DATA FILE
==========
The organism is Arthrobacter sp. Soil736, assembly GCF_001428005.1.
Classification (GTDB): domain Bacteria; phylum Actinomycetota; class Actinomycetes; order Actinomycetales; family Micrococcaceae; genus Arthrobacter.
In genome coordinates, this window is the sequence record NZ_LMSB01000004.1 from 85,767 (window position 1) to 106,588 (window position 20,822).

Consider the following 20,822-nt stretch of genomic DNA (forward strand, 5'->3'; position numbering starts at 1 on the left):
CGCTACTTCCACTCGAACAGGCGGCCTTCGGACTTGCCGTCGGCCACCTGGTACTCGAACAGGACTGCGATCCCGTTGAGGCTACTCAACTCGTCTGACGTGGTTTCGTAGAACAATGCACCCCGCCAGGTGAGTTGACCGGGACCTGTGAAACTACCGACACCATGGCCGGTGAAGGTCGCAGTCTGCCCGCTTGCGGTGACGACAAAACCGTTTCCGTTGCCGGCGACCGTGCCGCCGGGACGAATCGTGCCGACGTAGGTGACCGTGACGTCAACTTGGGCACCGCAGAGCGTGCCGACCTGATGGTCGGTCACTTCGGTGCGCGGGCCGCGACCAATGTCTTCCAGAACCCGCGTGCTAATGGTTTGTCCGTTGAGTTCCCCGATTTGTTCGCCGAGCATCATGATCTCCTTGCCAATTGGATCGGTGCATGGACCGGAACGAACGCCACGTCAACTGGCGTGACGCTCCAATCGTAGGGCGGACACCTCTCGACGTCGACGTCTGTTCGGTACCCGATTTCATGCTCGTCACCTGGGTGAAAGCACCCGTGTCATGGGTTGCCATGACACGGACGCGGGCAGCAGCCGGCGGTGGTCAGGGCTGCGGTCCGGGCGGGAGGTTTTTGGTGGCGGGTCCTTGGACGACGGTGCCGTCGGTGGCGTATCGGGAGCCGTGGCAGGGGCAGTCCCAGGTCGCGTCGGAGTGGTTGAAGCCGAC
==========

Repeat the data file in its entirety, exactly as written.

The organism is Arthrobacter sp. Soil736, assembly GCF_001428005.1.
Classification (GTDB): domain Bacteria; phylum Actinomycetota; class Actinomycetes; order Actinomycetales; family Micrococcaceae; genus Arthrobacter.
In genome coordinates, this window is the sequence record NZ_LMSB01000004.1 from 85,767 (window position 1) to 106,588 (window position 20,822).

Consider the following 20,822-nt stretch of genomic DNA (forward strand, 5'->3'; position numbering starts at 1 on the left):
CGCTACTTCCACTCGAACAGGCGGCCTTCGGACTTGCCGTCGGCCACCTGGTACTCGAACAGGACTGCGATCCCGTTGAGGCTACTCAACTCGTCTGACGTGGTTTCGTAGAACAATGCACCCCGCCAGGTGAGTTGACCGGGACCTGTGAAACTACCGACACCATGGCCGGTGAAGGTCGCAGTCTGCCCGCTTGCGGTGACGACAAAACCGTTTCCGTTGCCGGCGACCGTGCCGCCGGGACGAATCGTGCCGACGTAGGTGACCGTGACGTCAACTTGGGCACCGCAGAGCGTGCCGACCTGATGGTCGGTCACTTCGGTGCGCGGGCCGCGACCAATGTCTTCCAGAACCCGCGTGCTAATGGTTTGTCCGTTGAGTTCCCCGATTTGTTCGCCGAGCATCATGATCTCCTTGCCAATTGGATCGGTGCATGGACCGGAACGAACGCCACGTCAACTGGCGTGACGCTCCAATCGTAGGGCGGACACCTCTCGACGTCGACGTCTGTTCGGTACCCGATTTCATGCTCGTCACCTGGGTGAAAGCACCCGTGTCATGGGTTGCCATGACACGGACGCGGGCAGCAGCCGGCGGTGGTCAGGGCTGCGGTCCGGGCGGGAGGTTTTTGGTGGCGGGTCCTTGGACGACGGTGCCGTCGGTGGCGTATCGGGAGCCGTGGCAGGGGCAGTCCCAGGTCGCGTCGGAGTGGTTGAAGCCGAC